Crime, punishment seem out of whack in NFL
JUN 04, 2014 4:29p ET
Let's start by making this point clear: Cardinals linebacker Daryl Washington knew the consequences of his actions, whether it was smoking marijuana as his agent seemed to confirm in a prepared statement, or missing the league-mandated test as his teammate, John Abraham asserted last week in a tweet that has since been deleted.
The penalty for both is clearly stated in the NFL's Policy and Program for Substances of Abuse, and those penalties were agreed to by both the NFL and the NFL Players' Association in the latest collective bargaining agreement.
There is no intent here to paint Daryl Washington as a victim or a sympathetic figure because he can't play football for at least a year. As teammate Carson Palmer noted: "You've just got to abide by the rules, know what the rules are and know what you can and can't do."
That being said, is it time for the NFL to relax its policy on marijuana in particular? More to the point, isn't it ridiculous that a player can be suspended a year for smoking marijuana, and face lesser penalties for greater offenses, such as knocking his spouse or girlfriend around?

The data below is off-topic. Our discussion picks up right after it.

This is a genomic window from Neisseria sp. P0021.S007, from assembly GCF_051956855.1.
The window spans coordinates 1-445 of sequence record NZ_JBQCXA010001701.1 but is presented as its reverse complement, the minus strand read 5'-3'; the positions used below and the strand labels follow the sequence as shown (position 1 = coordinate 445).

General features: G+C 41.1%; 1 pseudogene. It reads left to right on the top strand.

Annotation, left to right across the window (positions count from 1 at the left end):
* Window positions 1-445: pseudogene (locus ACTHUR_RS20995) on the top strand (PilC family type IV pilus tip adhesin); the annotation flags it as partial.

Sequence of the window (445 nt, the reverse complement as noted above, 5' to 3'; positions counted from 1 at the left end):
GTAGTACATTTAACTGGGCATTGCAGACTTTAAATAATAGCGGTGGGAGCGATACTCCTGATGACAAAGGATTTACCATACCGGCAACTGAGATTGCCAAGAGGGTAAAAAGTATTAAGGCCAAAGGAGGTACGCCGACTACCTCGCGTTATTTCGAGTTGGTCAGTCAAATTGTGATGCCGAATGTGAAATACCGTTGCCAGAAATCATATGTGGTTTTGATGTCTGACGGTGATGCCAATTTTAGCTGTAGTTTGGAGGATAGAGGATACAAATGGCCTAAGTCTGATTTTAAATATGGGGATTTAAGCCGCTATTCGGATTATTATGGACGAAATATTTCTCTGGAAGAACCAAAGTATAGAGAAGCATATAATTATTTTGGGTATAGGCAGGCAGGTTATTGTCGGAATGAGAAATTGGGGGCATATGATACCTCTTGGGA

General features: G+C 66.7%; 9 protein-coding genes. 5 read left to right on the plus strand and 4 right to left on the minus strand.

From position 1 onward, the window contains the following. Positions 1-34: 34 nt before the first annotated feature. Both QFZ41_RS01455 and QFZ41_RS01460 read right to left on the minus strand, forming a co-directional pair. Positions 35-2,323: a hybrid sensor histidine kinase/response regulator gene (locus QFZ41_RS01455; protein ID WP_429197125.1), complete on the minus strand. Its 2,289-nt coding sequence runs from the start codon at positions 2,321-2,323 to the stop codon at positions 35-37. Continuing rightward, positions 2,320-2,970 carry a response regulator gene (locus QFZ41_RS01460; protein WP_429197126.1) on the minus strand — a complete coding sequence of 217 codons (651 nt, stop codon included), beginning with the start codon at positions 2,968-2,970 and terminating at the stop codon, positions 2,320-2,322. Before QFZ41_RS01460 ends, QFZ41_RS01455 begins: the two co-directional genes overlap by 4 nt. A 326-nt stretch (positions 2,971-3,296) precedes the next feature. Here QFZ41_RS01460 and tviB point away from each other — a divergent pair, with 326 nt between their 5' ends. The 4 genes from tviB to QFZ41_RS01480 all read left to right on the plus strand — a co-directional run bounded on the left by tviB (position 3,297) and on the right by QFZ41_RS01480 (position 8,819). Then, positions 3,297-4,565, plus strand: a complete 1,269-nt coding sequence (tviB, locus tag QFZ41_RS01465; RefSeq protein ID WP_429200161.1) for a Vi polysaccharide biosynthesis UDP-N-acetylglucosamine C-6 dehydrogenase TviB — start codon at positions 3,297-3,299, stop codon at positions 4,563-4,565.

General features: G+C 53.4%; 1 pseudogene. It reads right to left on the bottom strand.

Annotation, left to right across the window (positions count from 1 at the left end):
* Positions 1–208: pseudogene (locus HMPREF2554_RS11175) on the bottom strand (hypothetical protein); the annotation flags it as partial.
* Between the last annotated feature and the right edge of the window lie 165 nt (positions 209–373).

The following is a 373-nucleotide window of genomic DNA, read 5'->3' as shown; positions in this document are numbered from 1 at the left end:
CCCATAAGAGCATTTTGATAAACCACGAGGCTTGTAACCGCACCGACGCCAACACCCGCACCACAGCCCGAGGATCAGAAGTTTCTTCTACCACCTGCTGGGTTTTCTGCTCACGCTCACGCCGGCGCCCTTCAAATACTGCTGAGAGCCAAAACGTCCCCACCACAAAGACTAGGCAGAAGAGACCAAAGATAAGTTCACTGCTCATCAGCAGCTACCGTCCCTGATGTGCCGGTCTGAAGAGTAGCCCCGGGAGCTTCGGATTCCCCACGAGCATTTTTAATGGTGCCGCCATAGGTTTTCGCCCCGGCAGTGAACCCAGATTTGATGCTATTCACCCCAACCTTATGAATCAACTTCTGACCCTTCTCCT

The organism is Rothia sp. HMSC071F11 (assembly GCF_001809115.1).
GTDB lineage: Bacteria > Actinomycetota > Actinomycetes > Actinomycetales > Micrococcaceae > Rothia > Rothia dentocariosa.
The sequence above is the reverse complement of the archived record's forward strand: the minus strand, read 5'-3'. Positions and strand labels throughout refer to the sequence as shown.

"I do think the league's policy needs to be discussed," Washington's agent, Jordan Woy wrote in an email in which he declined comment on the specifics of Washington's suspenion. "While I do not condone marijuana use since it is illegal in 20 of the 22 states where teams play, it certainly is different than performance enhancing drugs to get the upper hand on your opponents. It is also not the same as cocaine, heroin, etc.
"I think most experts would agree that cigarettes and alcohol are worse for you than marijuana. However, it is illegal and against the rules. The players know what the rules are, so I am not making excuses for anyone who violates the rule. However, to lose an entire NFL season and the millions of dollars associated with that I believe is harsh. Losing an entire season in the NFL is harsh when you realize that players' careers are so short. There is no easy answer to this situation, but it should be discussed and looked at."
There have been multiple reports that the league is already considering altering its policy on marijuana (and perhaps other substances), although no league official has gone on the record.
Among the points being made:
-- The World Anti-Doping Agency, an agency with an exhaustive and lengthy body of research at its disposal, has a higher threshold for a positive test than the NFL currently does (attempts to reach WADA officials were unsuccessful).
-- The national mood toward marijuana has changed dramatically. In separate polls conducted at the end of 2013 and the start of 2014 by Gallup, CBS and NBC News/Wall Street Journal, a majority of Americans now favor the outright legalization of marijuana use.
“The players know what the rules are, so I am not making excuses for anyone who violates the rule. However, to lose an entire NFL season and the millions of dollars associated with that I believe is harsh ... when you realize that players' careers are so short.”